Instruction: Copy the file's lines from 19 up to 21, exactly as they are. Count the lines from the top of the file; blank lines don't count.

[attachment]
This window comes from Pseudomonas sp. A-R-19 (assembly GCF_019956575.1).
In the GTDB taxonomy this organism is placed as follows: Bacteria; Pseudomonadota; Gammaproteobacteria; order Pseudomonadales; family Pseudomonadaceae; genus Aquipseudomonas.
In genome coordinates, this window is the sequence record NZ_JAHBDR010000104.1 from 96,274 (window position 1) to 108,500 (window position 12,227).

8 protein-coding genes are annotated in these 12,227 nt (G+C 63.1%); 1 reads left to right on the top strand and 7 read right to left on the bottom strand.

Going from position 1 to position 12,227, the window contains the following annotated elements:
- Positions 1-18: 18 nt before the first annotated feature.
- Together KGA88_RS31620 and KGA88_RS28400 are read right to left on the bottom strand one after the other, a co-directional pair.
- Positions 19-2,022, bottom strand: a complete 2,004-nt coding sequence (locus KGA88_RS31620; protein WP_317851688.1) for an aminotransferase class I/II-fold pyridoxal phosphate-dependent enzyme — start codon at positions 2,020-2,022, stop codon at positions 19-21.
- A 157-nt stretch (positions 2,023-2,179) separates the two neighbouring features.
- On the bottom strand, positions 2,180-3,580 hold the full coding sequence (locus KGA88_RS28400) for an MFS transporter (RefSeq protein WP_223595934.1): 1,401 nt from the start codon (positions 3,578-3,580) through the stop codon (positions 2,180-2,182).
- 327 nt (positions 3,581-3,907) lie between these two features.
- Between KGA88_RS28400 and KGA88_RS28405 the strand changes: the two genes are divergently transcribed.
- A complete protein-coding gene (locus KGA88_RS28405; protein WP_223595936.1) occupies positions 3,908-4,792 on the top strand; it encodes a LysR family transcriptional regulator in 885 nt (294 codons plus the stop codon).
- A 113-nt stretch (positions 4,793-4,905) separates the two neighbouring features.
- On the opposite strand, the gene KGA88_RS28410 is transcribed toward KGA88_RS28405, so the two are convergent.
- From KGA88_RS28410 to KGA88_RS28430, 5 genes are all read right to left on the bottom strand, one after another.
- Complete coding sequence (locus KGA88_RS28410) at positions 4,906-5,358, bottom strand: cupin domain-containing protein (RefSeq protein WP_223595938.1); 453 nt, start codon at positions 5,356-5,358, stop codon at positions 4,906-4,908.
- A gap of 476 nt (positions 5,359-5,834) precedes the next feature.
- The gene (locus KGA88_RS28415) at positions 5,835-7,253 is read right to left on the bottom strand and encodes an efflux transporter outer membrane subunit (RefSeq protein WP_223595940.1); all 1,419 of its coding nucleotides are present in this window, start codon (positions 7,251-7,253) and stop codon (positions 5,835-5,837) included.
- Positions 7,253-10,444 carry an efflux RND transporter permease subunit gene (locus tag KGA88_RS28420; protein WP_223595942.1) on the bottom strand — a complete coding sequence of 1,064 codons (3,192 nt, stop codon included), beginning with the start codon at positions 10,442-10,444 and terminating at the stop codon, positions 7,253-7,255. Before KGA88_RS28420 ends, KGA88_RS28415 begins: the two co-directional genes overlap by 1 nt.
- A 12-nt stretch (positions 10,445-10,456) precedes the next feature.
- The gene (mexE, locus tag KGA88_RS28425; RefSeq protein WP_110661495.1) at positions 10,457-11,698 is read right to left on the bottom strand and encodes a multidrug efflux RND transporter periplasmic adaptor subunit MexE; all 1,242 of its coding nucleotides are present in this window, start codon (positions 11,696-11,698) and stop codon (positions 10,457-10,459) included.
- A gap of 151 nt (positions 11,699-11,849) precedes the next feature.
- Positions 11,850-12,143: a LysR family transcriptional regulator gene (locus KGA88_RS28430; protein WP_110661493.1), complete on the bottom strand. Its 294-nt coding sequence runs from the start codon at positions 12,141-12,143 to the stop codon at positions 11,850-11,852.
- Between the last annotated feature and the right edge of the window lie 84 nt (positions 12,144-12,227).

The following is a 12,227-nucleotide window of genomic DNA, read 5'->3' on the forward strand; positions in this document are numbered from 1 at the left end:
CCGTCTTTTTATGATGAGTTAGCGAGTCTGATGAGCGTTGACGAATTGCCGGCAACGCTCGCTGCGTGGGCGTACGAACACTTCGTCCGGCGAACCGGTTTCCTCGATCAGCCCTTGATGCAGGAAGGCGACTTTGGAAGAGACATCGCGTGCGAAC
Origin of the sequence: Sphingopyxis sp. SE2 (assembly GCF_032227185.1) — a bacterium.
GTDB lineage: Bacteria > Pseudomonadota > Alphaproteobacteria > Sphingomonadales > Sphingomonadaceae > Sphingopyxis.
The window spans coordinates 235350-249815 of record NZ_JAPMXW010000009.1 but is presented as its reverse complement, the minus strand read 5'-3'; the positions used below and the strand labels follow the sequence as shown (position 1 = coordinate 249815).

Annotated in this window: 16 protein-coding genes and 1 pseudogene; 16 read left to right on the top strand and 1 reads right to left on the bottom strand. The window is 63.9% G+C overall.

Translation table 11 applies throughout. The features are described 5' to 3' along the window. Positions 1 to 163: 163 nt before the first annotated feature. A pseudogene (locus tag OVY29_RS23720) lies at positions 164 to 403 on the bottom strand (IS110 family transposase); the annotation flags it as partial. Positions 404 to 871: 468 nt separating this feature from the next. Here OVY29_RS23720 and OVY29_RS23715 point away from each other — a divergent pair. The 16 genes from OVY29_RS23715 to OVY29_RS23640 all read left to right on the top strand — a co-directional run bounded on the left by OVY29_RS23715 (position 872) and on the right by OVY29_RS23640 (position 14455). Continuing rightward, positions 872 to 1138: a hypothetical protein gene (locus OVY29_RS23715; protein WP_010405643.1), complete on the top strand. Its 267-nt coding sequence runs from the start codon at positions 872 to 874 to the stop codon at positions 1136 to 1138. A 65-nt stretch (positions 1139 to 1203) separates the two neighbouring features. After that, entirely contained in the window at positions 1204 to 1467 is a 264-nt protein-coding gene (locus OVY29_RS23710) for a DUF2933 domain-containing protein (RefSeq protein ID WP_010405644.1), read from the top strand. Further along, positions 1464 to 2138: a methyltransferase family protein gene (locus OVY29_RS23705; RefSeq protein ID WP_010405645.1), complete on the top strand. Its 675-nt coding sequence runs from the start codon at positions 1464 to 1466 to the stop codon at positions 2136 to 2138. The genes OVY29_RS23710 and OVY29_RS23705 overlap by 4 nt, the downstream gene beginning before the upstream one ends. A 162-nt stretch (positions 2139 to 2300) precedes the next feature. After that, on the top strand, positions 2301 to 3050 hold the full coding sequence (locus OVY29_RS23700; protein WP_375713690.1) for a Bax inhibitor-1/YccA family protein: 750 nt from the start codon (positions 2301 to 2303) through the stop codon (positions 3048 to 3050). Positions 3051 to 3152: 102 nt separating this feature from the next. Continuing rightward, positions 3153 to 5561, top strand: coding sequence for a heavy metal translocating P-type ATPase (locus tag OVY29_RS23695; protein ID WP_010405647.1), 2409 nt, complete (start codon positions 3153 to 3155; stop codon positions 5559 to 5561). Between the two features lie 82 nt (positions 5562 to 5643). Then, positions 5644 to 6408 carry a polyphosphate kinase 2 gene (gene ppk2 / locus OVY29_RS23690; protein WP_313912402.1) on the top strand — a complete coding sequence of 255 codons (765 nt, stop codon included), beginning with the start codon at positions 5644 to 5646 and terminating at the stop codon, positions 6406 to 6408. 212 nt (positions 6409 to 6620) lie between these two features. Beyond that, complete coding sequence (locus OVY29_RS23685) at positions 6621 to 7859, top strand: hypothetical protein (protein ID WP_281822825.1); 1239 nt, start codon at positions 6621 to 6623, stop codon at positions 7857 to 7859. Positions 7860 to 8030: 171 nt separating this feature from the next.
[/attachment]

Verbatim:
- The gene (locus KGA88_RS28415) at positions 5,835-7,253 is read right to left on the bottom strand and encodes an efflux transporter outer membrane subunit (RefSeq protein WP_223595940.1); all 1,419 of its coding nucleotides are present in this window, start codon (positions 7,251-7,253) and stop codon (positions 5,835-5,837) included.
- Positions 7,253-10,444 carry an efflux RND transporter permease subunit gene (locus tag KGA88_RS28420; protein WP_223595942.1) on the bottom strand — a complete coding sequence of 1,064 codons (3,192 nt, stop codon included), beginning with the start codon at positions 10,442-10,444 and terminating at the stop codon, positions 7,253-7,255. Before KGA88_RS28420 ends, KGA88_RS28415 begins: the two co-directional genes overlap by 1 nt.
- A 12-nt stretch (positions 10,445-10,456) precedes the next feature.